If God So Clothe The Field by Elspeth Young

If God So Clothe The Field


{ Margaretta Unwin Clark }
Paper prints & posters
High grade art reproductions available on high quality 9pt (100#) paper. Combined shipping available for most smaller sizes.
5" x 7"$5.0014" x 18"$41.0018" x 32.75"$96.0024" x 43.625"$170.00
8" x 10"$12.0016" x 20"$52.0020" x 30"$98.0030" x 40"$195.00
11" x 17"$20.0018" x 24"$70.0020" x 36.375"$118.0030" x 54.5"$265.00
11" x 14"$25.0016" x 29.125"$76.0024" x 36"$140.0033.375" x 60"$325.00
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8" x 10"$47.0014" x 18"$147.0018" x 24"$252.00
11" x 14"$90.0016" x 20"$187.00
Giclées on canvas (unmounted)
Large rolled canvas prints that cannot be shipped pre-mounted to gatorboard. These prints come with a 2-inch margin for the customer to mount the print to stretcher bars at their local framing store.
16" x 29.125"$195.0020" x 36.375"$304.0030" x 40"$500.0036" x 65.375"$981.00
18" x 32.75"$246.0024" x 36"$360.0030" x 54.5"$682.0047" x 85.25"$1,670.00
20" x 30"$250.0024" x 43.625"$437.0033.375" x 60"$835.00
Other products
Other options including the original artwork, bookmarks, and limited edition prints.
Original oil painting$36,260.00 Sold
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Behold the fowls of the air: for they sow not, neither do they reap, nor gather into barns; yet your heavenly Father feedeth them. Are ye not much better than they?...And why take ye thought for raiment? Consider the lilies of the field, how they grow; they toil not, neither do they spin...Wherefore, if God so clothe the grass of the field, which to day is, and to morrow is cast into the oven, shall he not much more clothe you, O ye of little faith?...But seek ye first the kingdom of God, and his righteousness; and all these things shall be added unto you.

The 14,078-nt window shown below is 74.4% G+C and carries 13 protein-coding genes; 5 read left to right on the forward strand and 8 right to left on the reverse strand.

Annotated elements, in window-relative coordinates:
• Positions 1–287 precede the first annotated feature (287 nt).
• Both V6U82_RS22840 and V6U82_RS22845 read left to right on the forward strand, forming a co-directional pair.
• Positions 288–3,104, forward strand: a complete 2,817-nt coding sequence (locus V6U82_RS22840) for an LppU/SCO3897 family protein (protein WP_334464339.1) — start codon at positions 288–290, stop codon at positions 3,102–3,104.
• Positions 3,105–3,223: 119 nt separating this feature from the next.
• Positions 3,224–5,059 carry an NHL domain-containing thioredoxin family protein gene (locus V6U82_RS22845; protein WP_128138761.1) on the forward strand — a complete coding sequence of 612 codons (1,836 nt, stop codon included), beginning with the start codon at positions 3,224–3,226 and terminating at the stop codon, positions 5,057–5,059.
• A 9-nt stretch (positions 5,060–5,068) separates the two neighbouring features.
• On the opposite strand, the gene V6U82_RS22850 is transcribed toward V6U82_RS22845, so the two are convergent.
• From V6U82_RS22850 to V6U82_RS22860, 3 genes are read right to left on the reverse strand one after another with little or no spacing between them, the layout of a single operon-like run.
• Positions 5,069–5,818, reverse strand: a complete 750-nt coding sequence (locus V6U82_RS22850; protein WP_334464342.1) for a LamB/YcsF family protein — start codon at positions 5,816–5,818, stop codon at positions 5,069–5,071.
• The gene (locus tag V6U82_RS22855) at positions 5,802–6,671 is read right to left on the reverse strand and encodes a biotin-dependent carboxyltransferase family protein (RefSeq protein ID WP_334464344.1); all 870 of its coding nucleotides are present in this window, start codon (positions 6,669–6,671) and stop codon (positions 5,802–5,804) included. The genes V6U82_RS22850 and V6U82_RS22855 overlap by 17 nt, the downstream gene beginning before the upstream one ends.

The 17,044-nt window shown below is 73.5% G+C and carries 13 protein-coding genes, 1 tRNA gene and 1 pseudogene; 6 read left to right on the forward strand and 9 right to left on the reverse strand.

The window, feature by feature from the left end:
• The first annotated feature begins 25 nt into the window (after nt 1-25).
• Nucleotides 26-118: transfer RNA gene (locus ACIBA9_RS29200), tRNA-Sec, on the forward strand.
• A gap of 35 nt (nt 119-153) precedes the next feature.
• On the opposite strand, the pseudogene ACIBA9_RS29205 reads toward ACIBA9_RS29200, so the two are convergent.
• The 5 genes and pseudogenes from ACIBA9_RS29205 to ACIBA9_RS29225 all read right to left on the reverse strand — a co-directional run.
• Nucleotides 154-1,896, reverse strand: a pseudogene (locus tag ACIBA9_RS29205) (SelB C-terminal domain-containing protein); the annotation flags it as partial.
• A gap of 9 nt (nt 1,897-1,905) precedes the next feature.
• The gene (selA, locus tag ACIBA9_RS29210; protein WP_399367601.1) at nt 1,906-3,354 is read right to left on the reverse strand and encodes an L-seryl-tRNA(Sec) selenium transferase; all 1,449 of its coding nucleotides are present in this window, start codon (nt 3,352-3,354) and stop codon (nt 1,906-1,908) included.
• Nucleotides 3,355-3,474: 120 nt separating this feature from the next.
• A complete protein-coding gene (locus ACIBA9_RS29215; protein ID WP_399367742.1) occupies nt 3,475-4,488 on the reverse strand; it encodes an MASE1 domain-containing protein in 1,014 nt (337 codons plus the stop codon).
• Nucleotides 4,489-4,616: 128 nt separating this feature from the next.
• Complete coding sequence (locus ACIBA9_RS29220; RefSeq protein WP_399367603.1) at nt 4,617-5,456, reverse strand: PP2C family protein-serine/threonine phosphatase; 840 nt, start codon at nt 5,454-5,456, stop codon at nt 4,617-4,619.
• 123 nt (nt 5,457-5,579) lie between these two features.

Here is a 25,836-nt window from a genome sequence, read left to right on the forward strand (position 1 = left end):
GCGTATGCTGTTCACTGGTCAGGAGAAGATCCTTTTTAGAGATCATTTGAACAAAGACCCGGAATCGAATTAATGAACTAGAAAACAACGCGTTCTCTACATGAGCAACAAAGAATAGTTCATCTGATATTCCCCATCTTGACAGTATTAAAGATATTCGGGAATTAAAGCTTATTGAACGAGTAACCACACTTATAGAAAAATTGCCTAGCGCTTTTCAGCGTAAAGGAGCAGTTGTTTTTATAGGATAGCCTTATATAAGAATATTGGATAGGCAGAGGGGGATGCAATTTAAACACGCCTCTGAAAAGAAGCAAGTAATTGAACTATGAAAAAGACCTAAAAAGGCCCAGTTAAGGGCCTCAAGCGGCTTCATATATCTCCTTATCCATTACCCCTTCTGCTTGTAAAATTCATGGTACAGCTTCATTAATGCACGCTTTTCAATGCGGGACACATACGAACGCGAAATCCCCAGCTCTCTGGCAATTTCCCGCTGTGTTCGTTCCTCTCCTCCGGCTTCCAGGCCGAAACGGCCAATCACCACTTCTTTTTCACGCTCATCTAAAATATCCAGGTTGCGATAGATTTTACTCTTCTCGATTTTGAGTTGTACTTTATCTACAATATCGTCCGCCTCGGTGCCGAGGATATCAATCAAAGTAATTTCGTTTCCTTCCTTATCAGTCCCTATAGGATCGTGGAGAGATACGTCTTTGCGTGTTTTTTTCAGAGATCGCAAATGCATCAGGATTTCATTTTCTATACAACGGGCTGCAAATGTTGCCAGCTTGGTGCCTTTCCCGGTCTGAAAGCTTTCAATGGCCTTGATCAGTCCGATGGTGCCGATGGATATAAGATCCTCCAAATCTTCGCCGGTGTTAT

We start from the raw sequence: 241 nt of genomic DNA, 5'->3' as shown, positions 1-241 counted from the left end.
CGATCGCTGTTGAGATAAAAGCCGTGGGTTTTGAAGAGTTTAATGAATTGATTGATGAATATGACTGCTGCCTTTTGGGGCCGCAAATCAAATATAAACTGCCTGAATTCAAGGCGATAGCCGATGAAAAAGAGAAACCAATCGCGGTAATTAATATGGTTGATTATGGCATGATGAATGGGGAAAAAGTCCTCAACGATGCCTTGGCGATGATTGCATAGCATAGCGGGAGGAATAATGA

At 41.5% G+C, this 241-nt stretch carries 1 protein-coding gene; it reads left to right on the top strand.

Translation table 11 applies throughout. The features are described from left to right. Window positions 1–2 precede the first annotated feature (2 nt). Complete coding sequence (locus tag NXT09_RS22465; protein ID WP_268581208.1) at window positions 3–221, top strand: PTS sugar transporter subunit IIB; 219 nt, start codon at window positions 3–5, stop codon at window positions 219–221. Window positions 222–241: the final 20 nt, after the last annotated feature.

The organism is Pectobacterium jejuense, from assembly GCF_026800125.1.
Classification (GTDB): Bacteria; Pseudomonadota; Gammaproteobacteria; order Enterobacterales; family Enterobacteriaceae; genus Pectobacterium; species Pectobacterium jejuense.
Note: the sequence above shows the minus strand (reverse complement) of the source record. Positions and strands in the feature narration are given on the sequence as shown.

Matthew 6:26-33

The story behind If God So Clothe The Field

As the Martin Handcart Company of 1856 prepared to embark on their 1300 mile journey from the tall-grass prairies of Iowa to the Rocky Mountains, a 28-year old factory girl from Nottinghamshire, England, who had left behind her family and her homeland, was faced with yet another sacrifice.  Her son, Willard Call, described his mother's experience:
“While Mormonism was very young in England, Margaretta Unwin, a girl of about 19 years...was one of the earliest to receive the Gospel in Nottingham....She was hardly a full fledged member of the church until the idea forced itself upon her that she should gather with the body of the church. Daily growing within her was the wish to enjoy the advantages, of the close association with the church and the prophets of the Lord in Zion....
[She labored] eight years of almost penurious saving to accumulate money for a ship passage over the Atlantic ocean, for railroad fare to Iowa City, Iowa...[and] for the expenses of a thirteen hundred mile walk out into the almost unknown west.